Half of doctors responding to a BMA survey reported shortages or no supplies of gowns and goggles.
The new guidance said: "The Health and Safety Executive (HSE) has reviewed the options outlined in this document. Where there are acute shortages of PPE, and where it is safe to do so, it approves the sessional and reuse of PPE."
Even though some PPE is designated by manufacturers as being single-use, the guidance said: "The HSE recognises that some compromise is needed to optimise the supply of PPE in times of extreme shortages. It has agreed that the use as outlined in this document is appropriate within health and safety legislation and provides appropriate protection for health and care workers."
It continued: "Further work on validating methods to safely reprocess masks and fluid repellent gowns is underway and future updates will be circulated when available".
Alternatives could also be used, such as wearing aprons instead of gowns to treat COVID-19 patients.
Yesterday the Health and Social Care Secretary for England Matt Hancock admitted he couldn’t guarantee that supplies of gowns wouldn’t run out this weekend.
"Telling staff to use aprons in the place of gowns directly contravenes both Public Health England’s previous guidance and that of the World Health Organisation. This is guidance that’s there to help keep healthcare workers and their patients, out of harms’ way.
“If it’s being proposed that staff reuse equipment, this must be demonstrably driven by science and the best evidence – rather than availability – and it absolutely cannot compromise the protection of healthcare workers.
"Too many healthcare workers have already died. More doctors and their colleagues cannot be expected to put their own lives on the line in a bid to save others, and this new advice means they could be doing just that. It’s not a decision they should have to make."
Dr Samantha Batt-Rawden President of the Doctors’ Association UK said: "This desperate move in downgrading gowns just shows how dire the PPE situation has become on the frontline. It is not acceptable to be using gowns which are not fluid-repellent, or indeed rely just on flimsy plastic aprons and hope for the best."
who have completely let down the same staff we clap for every Thursday."
More than 6000 UK doctors responded to the BMA's snapshot survey.
Among the findings:
Almost 1 in 5 doctors continue to say they do not feel safely protected at work
Around half of doctors working in high-risk areas said there were shortages or no supply at all of long-sleeved disposable gowns and disposable goggles, 56% reported the same issues with full-face visors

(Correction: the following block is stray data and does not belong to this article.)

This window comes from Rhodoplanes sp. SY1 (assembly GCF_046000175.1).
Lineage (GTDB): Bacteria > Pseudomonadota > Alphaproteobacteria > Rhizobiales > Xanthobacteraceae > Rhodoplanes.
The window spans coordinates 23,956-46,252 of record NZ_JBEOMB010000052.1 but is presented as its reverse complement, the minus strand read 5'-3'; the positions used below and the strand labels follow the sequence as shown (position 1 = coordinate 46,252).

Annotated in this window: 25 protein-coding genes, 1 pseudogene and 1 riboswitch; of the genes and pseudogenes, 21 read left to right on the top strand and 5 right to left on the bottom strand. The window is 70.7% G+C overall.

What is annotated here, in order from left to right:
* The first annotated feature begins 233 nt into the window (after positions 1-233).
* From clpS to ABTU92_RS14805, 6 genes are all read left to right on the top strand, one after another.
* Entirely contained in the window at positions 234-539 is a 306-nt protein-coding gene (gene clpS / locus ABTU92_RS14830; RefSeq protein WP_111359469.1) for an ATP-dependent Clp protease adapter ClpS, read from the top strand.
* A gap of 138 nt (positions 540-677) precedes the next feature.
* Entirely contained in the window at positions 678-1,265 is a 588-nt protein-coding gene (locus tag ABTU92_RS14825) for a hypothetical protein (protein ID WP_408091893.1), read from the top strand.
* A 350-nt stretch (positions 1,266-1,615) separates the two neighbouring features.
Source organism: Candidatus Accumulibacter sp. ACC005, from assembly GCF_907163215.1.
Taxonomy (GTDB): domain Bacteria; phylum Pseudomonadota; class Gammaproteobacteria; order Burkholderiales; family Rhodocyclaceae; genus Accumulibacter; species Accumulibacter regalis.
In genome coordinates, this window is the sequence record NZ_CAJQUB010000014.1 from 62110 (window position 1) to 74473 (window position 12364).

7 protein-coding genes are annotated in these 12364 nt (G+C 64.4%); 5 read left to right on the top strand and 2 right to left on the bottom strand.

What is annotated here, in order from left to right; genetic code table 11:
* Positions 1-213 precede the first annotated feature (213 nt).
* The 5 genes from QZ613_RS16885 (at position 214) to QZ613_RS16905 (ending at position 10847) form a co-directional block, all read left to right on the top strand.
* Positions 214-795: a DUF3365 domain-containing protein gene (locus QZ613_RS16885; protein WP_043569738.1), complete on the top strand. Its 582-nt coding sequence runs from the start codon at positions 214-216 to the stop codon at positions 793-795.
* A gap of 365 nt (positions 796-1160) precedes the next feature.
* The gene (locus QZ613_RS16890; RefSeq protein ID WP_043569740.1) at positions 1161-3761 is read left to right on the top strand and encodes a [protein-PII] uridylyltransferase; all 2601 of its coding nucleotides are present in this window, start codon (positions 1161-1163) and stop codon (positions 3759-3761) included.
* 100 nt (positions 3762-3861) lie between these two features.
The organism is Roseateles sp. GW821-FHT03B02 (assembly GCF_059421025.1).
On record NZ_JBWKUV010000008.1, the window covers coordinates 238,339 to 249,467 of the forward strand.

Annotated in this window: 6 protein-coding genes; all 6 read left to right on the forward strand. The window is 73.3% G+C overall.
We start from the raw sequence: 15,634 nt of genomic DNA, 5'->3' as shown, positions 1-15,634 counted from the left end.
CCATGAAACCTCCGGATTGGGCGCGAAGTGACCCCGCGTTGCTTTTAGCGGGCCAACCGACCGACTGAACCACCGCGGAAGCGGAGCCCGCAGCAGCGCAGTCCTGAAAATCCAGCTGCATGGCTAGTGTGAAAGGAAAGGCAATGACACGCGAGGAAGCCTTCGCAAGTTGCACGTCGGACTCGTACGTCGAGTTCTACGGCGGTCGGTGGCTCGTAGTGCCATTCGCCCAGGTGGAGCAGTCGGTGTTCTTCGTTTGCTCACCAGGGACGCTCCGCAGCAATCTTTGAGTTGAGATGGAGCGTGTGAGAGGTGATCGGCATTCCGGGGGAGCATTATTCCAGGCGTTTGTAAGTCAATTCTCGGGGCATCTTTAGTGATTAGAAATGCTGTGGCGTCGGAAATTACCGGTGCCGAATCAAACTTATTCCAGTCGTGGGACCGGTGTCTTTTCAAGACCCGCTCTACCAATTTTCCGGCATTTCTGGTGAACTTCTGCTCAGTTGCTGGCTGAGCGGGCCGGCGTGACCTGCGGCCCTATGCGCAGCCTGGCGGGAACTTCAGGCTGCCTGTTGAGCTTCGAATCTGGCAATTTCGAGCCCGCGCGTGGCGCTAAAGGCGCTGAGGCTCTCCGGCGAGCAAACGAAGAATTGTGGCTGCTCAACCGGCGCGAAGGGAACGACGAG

In other hospital settings, around half of doctors said that there were shortages or no supply at all of scrubs and eye protection
In both settings, just under a third of doctors said they were sometimes pressured to work without adequate protection
More than a third of GPs said they had no eye protection and a further third reported shortages
More than two-thirds of GPs were not receiving regular and sufficient supplies of eye protection
In a statement, BMA Council Chair Dr Chaand Nagpaul said: "Two months into the COVID-19 crisis in Britain, we shouldn’t still be hearing that doctors feel unprotected when they go to work.
"The Government says that one billion items will soon have been shipped, and while there have been signs of improvement, our research clearly shows that equipment is not reaching all doctors working on the front line."
He continued: "This is a truly sorry state of affairs, and we renew our call for the Government to work with manufacturers to ramp up domestic supply.
"The Health and Social Care Secretary admitted yesterday that there had been 'complications' and that he takes full responsibility. We appeal to him directly to get this problem sorted so that doctors, and their colleagues across the health and social care sector, can treat patients in the face of this deadly virus without putting their own health and lives at risk.
"Too many doctors and healthcare staff have already lost their lives. We cannot afford to risk losing any more."
Director of Policy and Strategy at NHS Providers Miriam Deakin said in a statement: "It’s the absolute priority of trust and national NHS leaders to ensure frontline staff are able to treat and care for patients with confidence in their own safety.
"We know there have been continuing concerns about supplies of PPE equipment, in particular of clinical gowns, and trusts will be following the guidance issued yesterday by Public Health England.
"These recommendations are in line with World Health Organisation guidelines in the event of equipment supplies running low."
In yesterday's Downing Street briefing the Business Secretary Alok Sharma said: "I completely understand that people will be worried if there are shortages, and I'm aware of the supply issues that are being raised.
"There is of course a global supply issue. Everyone is trying to get access to PPE."